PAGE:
FMT Efficacy of washed microbiota transplantation for therapeutic targets of refractory functional constipation and the influencing factors: a single-center, retrospective, 24-week follow-up study (Aug 2023, n=63) "rates of clinical remission and clinical improvement were 54.0% and 68.3% at week 4"

Fecal Microbiota Transplants

Michael Harrop

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https://bmcgastroenterol.biomedcentral.com/articles/10.1186/s12876-023-02929-7

"Washed microbiota transplantation" is a Chinese term for filtered stool used in FMT.

Abstract​

Background​

The efficacy of washed microbiota transplantation (WMT) in terms of refractory functional constipation (FC)-related therapeutic targets and influencing factors have not been elucidated. This study aimed to assess the efficacy and influencing factors of WMT in treating refractory FC-related therapeutic targets.

Methods​

The clinical data of patients diagnosed with refractory FC and received with WMT were retrospectively collected. The therapeutic targets included straining, hard stools, incomplete evacuation, a sense of anorectal obstruction, manual maneuvers, and decreased stool frequency. Each target was recorded as 1 (yes) or 0 (no). All patients were followed up for approximately 24 weeks from the end of the first course of WMT. The primary outcomes were the improvement rates for the individual therapeutic targets and the overall response in respect of the therapeutic targets decreased by 2 at weeks 4, 8, and 24. The secondary outcomes were the clinical remission rate (i.e., the proportion of patients with an average of 3 or more spontaneous complete bowel movements per week), clinical improvement rate (i.e., the proportion of patients with an average increase of 1 or more SCBMs/week or patients with remission), stool frequency, Wexner constipation score, Bristol Stool Form Scale (BSFS) score, and adverse events. The factors influencing the efficacy were also analyzed.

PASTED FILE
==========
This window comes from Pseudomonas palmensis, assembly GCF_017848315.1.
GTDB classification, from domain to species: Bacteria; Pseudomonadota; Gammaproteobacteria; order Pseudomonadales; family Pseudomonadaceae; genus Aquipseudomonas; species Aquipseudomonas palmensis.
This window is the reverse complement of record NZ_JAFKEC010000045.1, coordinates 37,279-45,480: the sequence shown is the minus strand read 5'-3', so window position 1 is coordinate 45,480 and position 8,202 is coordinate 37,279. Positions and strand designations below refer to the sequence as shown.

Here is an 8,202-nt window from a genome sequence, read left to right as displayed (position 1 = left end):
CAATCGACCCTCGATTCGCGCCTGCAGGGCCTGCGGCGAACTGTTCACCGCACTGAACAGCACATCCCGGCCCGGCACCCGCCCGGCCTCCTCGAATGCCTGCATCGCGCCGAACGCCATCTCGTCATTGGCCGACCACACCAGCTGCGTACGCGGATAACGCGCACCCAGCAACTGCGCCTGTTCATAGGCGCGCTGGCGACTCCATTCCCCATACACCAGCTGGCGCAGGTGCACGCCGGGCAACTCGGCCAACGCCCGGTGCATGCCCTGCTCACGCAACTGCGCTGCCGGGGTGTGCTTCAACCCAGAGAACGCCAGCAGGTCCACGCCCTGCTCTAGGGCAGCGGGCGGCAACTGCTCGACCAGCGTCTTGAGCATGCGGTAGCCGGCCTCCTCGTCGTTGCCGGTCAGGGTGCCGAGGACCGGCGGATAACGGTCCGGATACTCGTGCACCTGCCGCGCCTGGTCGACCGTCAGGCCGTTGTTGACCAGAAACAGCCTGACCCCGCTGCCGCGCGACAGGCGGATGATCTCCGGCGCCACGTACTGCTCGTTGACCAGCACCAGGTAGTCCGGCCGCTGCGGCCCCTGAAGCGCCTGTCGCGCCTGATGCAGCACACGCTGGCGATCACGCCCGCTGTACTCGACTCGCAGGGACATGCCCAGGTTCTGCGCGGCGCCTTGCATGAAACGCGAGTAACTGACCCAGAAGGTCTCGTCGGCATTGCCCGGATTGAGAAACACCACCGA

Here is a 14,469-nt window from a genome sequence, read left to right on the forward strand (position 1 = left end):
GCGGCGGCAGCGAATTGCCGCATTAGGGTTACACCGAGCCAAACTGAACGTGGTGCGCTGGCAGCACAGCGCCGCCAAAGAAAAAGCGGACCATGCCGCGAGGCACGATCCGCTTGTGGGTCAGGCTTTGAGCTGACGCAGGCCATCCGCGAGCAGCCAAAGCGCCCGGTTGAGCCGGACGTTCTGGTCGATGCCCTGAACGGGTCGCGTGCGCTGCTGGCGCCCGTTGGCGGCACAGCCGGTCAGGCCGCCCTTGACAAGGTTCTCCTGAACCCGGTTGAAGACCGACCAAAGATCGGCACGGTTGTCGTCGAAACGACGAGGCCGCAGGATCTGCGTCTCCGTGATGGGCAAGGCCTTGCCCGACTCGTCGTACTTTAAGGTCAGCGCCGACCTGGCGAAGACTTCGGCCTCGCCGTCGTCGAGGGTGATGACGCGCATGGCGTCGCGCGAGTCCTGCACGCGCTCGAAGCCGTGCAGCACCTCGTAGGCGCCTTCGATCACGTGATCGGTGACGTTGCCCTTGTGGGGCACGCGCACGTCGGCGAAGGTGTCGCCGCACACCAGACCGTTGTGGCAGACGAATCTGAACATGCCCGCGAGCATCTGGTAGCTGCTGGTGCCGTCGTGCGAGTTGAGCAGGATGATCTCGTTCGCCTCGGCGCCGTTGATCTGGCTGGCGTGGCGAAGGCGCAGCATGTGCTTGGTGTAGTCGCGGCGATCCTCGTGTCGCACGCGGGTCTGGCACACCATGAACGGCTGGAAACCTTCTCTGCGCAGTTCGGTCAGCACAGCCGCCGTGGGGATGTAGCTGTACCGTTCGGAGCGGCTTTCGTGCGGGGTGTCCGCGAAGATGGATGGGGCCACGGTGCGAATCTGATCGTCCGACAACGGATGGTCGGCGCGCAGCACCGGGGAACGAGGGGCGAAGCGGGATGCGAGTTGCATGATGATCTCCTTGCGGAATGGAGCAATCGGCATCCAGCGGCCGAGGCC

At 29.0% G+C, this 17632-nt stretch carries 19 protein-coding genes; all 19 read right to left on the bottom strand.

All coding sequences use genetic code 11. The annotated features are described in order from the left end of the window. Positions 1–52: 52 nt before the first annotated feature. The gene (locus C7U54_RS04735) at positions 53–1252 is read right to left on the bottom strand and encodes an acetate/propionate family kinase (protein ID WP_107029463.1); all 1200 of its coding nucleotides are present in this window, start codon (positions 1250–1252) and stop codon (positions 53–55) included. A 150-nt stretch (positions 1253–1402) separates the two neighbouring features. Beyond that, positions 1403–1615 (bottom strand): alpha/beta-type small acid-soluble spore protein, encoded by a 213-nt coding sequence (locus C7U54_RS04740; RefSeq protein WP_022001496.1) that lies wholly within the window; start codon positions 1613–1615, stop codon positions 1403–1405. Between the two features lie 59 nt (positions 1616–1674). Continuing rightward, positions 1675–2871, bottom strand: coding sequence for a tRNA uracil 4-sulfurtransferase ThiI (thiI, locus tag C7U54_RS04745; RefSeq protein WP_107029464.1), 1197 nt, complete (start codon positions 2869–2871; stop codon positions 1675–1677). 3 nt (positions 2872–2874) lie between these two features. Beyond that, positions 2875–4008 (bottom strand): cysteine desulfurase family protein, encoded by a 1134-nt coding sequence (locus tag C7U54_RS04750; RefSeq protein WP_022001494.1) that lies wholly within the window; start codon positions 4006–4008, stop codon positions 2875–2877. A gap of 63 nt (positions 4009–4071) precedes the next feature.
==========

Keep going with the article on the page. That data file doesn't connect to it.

Results​

Overall, 63 patients with 112 WMT courses were enrolled. The improvement rates at weeks 8 and 24 were 45.6% and 35.0%, 42.9% and 38.6%, 45.0% and 35.7%, 55.6% and 44.4%, and 60.9% and 50.0%, respectively, for straining, hard stools, incomplete evacuation, a sense of anorectal obstruction, and decreased stool frequency. The overall response rates were 49.2%, 50.8%, and 42.9%, respectively, at weeks 4, 8, and 24. The rates of clinical remission and clinical improvement were 54.0% and 68.3%, respectively, at weeks 4. The stool frequency, BSFS score, and Wexner constipation score tended to improve post-WMT. Only 22 mild adverse events were observed during the 112 WMT courses and the follow-up. The number of WMT courses was identified to be the independent factor influencing the efficacy.

Conclusions​

WMT is efficacious in improving refractory FC-related therapeutic targets. The effectiveness of WMT in the management of FC is enhanced with the administration of multiple courses.

Very little info on the donors. The criteria seems weak and they used multiple donors.
 
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